Say Goodbye to These Conference Elements
It’s almost a new year, which means it’s a good time to say goodbye to things that just aren’t working anymore. For meeting planners, here are three conference elements to consider leaving behind in 2018.
But this year, I’m taking a different route by looking at three conference elements or practices I really don’t want to see in 2019. Here goes.
“Shiny New Technology” Syndrome
Don’t get me wrong. Technology plays a huge role in enhancing the conference experience for attendees. For example, event apps make it easier for them to connect, stay in the know regarding onsite changes, and take session notes, while livestreaming technology allows people to attend who may otherwise have been unable to.
But I’ve also seen organizations so excited to try the newest and coolest technology that they lose sight of what their attendees actually want. Sure, hologram technology is out there (hello, Roy Orbison concert tour), but is that really what your attendees are looking for in a keynote speaker? Probably not.
What they do want is technology that enhances their experience and makes their lives easier while they’re onsite. And, more important, they want fast, reliable, and free Wi-Fi connection.
In an article posted on BizBash, Nicky Balestrieri, cofounder of experiential design agency The Gathery, had this to say about event technology that lacks purpose: “Interpersonal exchange is at the core of experience and event design, and if technology doesn’t enhance that one end, it has no place in the design.”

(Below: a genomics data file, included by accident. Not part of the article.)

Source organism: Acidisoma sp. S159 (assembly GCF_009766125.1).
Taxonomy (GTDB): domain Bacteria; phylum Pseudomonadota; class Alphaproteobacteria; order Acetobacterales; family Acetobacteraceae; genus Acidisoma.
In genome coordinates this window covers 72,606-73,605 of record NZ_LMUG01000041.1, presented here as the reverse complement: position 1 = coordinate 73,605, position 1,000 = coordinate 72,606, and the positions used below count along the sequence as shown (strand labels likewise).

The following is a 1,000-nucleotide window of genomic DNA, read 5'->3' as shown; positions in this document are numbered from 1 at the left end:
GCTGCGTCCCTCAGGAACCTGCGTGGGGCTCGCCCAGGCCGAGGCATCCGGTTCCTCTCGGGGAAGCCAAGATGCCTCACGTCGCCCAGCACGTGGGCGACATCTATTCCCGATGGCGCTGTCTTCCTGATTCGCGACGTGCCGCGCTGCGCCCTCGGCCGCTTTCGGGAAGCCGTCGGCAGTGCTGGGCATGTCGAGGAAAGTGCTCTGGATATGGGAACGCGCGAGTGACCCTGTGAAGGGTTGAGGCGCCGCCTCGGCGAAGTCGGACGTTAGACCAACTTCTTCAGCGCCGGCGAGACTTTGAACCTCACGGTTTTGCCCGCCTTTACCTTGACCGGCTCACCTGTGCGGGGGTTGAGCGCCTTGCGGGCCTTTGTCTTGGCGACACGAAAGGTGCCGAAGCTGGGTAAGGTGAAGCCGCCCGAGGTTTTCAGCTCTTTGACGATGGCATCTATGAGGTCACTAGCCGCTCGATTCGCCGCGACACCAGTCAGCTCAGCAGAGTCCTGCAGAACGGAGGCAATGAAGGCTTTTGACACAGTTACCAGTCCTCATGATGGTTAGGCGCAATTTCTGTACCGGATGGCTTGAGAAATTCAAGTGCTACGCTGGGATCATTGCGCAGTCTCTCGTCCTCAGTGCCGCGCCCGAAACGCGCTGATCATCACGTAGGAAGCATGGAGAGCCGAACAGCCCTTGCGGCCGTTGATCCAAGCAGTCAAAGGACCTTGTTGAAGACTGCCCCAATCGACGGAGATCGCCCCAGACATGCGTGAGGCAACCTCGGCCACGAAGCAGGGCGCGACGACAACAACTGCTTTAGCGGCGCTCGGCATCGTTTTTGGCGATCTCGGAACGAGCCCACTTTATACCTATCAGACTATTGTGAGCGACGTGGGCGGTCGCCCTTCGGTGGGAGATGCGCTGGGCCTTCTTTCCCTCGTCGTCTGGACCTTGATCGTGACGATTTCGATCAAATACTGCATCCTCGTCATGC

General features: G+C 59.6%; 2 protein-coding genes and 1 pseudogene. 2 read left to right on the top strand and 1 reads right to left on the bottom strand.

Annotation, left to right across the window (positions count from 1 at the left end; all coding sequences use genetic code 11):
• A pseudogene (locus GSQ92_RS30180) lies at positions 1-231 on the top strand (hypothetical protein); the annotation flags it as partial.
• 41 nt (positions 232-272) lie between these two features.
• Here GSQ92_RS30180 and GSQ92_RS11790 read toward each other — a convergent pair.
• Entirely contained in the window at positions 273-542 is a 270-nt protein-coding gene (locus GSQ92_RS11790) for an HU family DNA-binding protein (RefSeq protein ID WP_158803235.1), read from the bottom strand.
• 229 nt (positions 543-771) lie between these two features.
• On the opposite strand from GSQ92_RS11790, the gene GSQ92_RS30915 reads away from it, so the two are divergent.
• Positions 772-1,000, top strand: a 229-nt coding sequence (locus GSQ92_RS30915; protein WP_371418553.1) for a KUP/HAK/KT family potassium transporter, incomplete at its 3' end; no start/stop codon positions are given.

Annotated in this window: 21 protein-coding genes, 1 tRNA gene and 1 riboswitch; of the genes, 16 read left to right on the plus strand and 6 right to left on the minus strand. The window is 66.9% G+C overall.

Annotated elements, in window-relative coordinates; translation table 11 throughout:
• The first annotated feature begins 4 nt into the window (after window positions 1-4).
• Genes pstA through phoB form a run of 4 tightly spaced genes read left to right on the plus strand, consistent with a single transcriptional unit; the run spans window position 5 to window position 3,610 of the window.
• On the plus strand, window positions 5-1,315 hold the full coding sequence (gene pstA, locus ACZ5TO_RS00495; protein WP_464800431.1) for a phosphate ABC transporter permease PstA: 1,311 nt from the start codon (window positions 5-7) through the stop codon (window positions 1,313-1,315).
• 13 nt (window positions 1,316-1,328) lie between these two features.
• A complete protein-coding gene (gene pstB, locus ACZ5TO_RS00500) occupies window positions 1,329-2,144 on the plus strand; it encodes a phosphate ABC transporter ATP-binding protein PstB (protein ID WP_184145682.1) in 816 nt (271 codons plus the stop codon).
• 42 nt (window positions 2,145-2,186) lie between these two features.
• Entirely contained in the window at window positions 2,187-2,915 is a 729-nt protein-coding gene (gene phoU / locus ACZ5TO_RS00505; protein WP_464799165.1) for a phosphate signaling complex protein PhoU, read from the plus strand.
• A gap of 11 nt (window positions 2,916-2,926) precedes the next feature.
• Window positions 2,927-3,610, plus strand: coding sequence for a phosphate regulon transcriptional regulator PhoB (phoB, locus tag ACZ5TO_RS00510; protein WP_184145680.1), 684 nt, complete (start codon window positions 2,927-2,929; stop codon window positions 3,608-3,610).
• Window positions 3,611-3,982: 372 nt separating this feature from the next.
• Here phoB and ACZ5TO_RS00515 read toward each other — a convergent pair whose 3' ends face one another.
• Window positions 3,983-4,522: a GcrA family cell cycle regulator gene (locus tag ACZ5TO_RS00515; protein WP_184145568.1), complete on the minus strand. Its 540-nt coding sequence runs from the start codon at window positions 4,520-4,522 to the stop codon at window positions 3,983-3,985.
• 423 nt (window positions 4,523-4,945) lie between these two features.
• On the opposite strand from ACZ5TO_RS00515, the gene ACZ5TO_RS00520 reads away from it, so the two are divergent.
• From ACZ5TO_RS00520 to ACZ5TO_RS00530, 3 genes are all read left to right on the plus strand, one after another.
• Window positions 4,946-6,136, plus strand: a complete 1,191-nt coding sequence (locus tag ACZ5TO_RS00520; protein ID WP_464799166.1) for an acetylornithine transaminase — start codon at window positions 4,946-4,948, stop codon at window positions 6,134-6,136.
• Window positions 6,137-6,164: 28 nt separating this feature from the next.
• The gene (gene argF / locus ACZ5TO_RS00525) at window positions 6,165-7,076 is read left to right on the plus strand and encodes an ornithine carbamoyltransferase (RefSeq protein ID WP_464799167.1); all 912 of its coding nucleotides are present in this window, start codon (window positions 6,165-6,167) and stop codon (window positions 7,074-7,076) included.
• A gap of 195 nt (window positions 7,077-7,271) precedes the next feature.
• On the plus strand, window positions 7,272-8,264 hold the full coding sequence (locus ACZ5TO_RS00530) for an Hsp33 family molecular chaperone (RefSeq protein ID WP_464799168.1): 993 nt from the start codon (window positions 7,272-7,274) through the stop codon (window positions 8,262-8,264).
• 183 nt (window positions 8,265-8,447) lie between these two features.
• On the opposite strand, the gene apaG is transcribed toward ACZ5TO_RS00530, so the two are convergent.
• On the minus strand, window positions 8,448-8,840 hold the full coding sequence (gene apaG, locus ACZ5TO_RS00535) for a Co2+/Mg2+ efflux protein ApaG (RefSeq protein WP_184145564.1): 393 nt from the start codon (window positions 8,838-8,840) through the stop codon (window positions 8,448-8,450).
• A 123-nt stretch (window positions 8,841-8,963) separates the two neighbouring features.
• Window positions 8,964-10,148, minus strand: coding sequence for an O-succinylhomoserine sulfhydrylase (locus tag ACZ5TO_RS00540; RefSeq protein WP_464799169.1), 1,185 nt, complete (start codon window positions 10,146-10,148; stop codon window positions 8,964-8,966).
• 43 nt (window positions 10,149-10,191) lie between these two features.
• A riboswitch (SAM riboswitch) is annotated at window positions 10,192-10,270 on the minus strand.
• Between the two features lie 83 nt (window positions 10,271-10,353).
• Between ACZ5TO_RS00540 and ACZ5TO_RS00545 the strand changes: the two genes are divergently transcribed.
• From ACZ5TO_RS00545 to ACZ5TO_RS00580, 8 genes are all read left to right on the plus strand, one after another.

Conference panels often get scrutinized—rightfully so—for their lack of diversity, particularly when they feature all men. There should be no more “manels” in 2019.
Earlier this year, Bizzabo’s Gender Diversity & Inclusion Report revealed a depressing statistic: Of the more than 60,000 presenters at events all over the world over the past five years, just 31 percent were female.
In March, an applied history conference at Stanford University featured 30 panelists who were all white male historians. At RSA Conference, a major cybersecurity event in April, 19 of the 20 keynote speakers were men. Both conferences faced heavy criticism, and organizers of RSA went on to develop a new diversity and inclusion initiative.
Point is, representation matters, and the panelists at your conferences need to provide diverse conversation with multiple viewpoints to your attendees. If they don’t, you’re doing your organization and your attendees a disservice.
Think about your annual meeting for a minute: It probably includes several blocks of education sessions, hours of networking time, events every night, and very little time for attendees to relax. And while you may have the best intentions in designing your meeting this way, you could be running your attendees ragged.
In 2019, it’s time to put more emphasis on your attendees’ well-being. In a blog post earlier this year, I shared a few ideas for associations to consider. One was building downtime into the agenda to let attendees catch up with personal business, speak to family and friends, explore the host city, or work out. Another was providing them a place to escape to while in the conference venue—whether a quiet room or relaxation lounge.
Doing this may make them more attentive during sessions, meetings, and networking events—a win-win for associations and attendees.
What other conference elements or practices do you want to see left behind in 2018? Please share in the comments.
(Liia Galimzianova/iStock/Getty Images Plus)